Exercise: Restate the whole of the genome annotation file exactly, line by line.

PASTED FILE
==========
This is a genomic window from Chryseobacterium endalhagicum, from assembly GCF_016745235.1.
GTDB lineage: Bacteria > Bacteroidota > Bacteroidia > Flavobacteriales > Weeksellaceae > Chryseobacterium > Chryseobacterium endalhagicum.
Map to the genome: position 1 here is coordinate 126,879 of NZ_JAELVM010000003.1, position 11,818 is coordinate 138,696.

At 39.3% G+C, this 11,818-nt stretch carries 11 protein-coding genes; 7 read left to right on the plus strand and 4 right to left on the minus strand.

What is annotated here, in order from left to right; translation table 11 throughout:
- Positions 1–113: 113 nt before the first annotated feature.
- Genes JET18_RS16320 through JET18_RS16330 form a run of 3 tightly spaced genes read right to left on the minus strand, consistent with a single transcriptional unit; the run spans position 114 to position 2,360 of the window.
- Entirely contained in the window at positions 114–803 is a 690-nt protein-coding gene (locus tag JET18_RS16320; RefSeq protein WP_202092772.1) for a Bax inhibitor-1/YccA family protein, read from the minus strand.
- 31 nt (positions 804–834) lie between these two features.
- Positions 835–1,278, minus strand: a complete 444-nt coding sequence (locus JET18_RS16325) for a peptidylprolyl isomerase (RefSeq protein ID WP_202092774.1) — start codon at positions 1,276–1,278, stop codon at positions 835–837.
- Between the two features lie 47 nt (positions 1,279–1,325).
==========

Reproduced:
This is a genomic window from Chryseobacterium endalhagicum, from assembly GCF_016745235.1.
GTDB lineage: Bacteria > Bacteroidota > Bacteroidia > Flavobacteriales > Weeksellaceae > Chryseobacterium > Chryseobacterium endalhagicum.
Map to the genome: position 1 here is coordinate 126,879 of NZ_JAELVM010000003.1, position 11,818 is coordinate 138,696.

At 39.3% G+C, this 11,818-nt stretch carries 11 protein-coding genes; 7 read left to right on the plus strand and 4 right to left on the minus strand.

What is annotated here, in order from left to right; translation table 11 throughout:
- Positions 1–113: 113 nt before the first annotated feature.
- Genes JET18_RS16320 through JET18_RS16330 form a run of 3 tightly spaced genes read right to left on the minus strand, consistent with a single transcriptional unit; the run spans position 114 to position 2,360 of the window.
- Entirely contained in the window at positions 114–803 is a 690-nt protein-coding gene (locus tag JET18_RS16320; RefSeq protein WP_202092772.1) for a Bax inhibitor-1/YccA family protein, read from the minus strand.
- 31 nt (positions 804–834) lie between these two features.
- Positions 835–1,278, minus strand: a complete 444-nt coding sequence (locus JET18_RS16325) for a peptidylprolyl isomerase (RefSeq protein ID WP_202092774.1) — start codon at positions 1,276–1,278, stop codon at positions 835–837.
- Between the two features lie 47 nt (positions 1,279–1,325).